This approach was performed focusing on isolating leader's traits, by providing characteristics, intelligence, charisma, decidedness, enthusiasm, strength, bravery, integrity and self-confidence.
The belief that leaders are born rather than made dominated much of the late 19th century and the early 20th century. Also, it tried to define any distinguishing physical or psychological characteristics of the individual that explains the behavior of leaders (Nahavandi 2009).
However, after several years of such research, some shortcomings of this approach were identified. Firstly, it is not clarified which of the traits are most important and which are not. Secondly, some traits overlap. For example, tact, judgment, and common sense are listed as separate traits but the last one covers the preceding ones. Thirdly, trait studies do not distinguish between traits helping to become a leader and those enabling it to be maintained. Fourthly, most trait studies are descriptive. There is an assumption that the leader’s traits existed prior to leadership and most of them have
failed to approach the study of personality as an organized whole (Derel 2003).
2.2.2 Behavioral theories of leadership
The trait approach did not yield the expected results. As the need for identifying and training leaders came to the forefront during the World War II, the previous results led researches turn to behaviors, rather than traits as a resource of leadership effectiveness (Nahavandi 2009).
188.8.131.52 The Iowa studies
The University of Iowa studies conducted in the United States, explored three leadership styles to find which was most effective and to determine their effect on the attitudes and productivity of the subordinates (Derel, 2003). They identified the Authoritarian, Democratic and Laissez Faire Leadership styles. These leadership styles exist on a continuum from autocratic to laissez-faire.
Authoritarian style is characterized by a leader who makes all the decisions and passes the directives to subordinates who are expected to carry these out under very close supervision. It is assumed that the leader knows everything and knows what is best for the organization and that the leader has unlimited authority (Derel 2003).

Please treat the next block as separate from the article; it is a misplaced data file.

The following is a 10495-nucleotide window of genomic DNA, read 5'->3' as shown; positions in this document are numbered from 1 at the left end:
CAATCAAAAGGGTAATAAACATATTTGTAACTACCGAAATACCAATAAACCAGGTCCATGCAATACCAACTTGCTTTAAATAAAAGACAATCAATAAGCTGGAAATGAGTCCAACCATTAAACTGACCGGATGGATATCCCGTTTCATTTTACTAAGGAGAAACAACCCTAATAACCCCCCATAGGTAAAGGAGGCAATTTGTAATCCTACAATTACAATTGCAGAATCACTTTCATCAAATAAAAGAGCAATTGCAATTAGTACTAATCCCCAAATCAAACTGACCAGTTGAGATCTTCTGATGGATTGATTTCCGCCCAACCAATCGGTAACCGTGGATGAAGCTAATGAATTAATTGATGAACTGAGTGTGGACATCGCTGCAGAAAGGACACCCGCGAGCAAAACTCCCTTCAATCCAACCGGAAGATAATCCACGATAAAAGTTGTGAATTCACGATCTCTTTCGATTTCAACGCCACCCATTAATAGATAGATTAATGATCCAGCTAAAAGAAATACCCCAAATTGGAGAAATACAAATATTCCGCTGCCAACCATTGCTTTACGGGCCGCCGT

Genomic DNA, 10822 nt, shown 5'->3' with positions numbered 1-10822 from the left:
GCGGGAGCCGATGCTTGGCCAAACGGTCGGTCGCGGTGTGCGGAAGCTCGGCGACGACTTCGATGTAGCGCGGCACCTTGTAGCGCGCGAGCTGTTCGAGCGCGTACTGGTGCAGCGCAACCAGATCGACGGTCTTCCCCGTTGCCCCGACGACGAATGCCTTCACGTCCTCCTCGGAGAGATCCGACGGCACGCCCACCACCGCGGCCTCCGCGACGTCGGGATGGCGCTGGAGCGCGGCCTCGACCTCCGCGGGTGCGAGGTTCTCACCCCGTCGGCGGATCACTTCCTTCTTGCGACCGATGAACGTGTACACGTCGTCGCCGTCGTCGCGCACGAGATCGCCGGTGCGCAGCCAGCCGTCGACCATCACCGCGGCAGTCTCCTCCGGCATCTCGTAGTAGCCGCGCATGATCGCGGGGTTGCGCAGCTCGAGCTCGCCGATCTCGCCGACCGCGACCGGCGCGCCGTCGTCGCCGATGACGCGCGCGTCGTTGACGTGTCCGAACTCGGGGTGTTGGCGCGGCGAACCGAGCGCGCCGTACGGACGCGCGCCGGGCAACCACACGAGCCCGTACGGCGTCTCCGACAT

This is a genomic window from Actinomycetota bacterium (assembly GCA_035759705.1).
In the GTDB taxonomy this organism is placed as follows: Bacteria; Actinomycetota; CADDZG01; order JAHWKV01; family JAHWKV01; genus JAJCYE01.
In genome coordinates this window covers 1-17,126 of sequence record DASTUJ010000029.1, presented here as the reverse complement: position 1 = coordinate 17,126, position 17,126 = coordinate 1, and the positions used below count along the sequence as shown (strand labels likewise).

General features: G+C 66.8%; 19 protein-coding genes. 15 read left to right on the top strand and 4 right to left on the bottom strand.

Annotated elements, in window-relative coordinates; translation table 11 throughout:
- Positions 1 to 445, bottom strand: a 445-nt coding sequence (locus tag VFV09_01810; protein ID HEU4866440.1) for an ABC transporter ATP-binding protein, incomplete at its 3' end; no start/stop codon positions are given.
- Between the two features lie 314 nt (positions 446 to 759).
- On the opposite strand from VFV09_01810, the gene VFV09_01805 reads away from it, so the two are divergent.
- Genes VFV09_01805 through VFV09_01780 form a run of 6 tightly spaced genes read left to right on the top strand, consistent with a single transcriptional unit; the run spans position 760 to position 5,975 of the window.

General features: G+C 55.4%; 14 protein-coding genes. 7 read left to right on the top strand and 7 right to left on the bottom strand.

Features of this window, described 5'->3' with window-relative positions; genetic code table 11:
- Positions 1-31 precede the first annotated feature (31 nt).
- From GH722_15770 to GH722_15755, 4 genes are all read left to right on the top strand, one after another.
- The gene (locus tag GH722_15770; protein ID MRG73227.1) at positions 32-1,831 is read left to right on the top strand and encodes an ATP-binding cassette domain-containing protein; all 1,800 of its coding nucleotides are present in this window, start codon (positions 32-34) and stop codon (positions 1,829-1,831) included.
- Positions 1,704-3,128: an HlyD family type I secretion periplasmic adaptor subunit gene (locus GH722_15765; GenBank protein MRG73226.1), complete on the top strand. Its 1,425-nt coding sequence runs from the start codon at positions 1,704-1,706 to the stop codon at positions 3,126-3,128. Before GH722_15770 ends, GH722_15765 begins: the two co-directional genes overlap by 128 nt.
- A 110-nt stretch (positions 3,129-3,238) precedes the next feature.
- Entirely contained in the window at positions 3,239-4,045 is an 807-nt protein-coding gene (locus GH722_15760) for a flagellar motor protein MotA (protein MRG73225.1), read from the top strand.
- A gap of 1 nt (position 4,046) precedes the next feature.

Democratic style is characterized by a structured but cooperative approach to decision making. It focuses on group relationships and sensitivity to the people in the organization. This style fosters to improve professional competence and lead them to work as team. It is well suited to the environments where people have a very high level of expertise such as software engineers, lawyers, doctors, mature teachers, etc. The democratic leadership style promotes greater job satisfaction and improved morale (Marturano & Gosling 2008).
184.108.40.206 Laissez-faire style
This is quite the opposite of the Authoritarian style. There is the absence of any real leadership and everyone is free to do as they please. Usually, with no targets or direction, there is a state of confusion. As the result of it, productivity is usually very low (Marturano & Gosling 2008).
As the leadership studies that were aimed at identifying the appropriate traits did not yield any conclusive results, a group of people from the Ohio State University developed in the 1940s and the 1950s a list of 150 statements from their generated responses that included 1,800 statements. The list was designed to measure nine different behavioral leadership dimensions. The resulting questionnaire is now well-known as the LBDQ or the Leaders Behavior Description Questionnaire. As part of the study, the LBDQ was administered to various groups of individuals ranging from college students and their administrators, private companies including military personnel.
Those researches and studies in Ohio identify two basic kinds of leader behaviors that may be engaged to influence their subordinates, namely Consideration and Initiating structure.
Consideration. Leaders engage in consideration when they show their subordinates the trust, openness, and concern for employees' well being. Learders who emphasize consideration would likely create trusting, supportive, and as a result, more productive work environment (Jones George, 2009) .
Initiating Structure. Leaders engage in initiating structure when they take steps to make sure that work gets done. It includes behaviors related to task and goal orientation, such as giving clear directions, monitoring employees' performance, and planning and setting work schedules and deadlines. Leaders who emphasize structure are likely to
emphasize efficiency and effectiveness to support employees by identifying what needs to be done in order for them to succeed at the job or task (Mckee 2012).
220.127.116.11 University of Michigan studies
Around the same time the Ohio University studies were under way, researchers at Michigan University began studying the behavior of effective leaders. The Michigan University researchers came up with two dimensions behavior. The first one was employee-oriented, which emphasized interpersonal relationships by taking a personal interest in the needs of employees and focusing on engaging them through setting and assisting in the attainment of high-performance targets. The second was the production-oriented behavior, which emphasized technical or job tasks such as efficiency, costs adhering and so on. Those dimensions are closely related to the ones identified by the Ohio State University dimensions.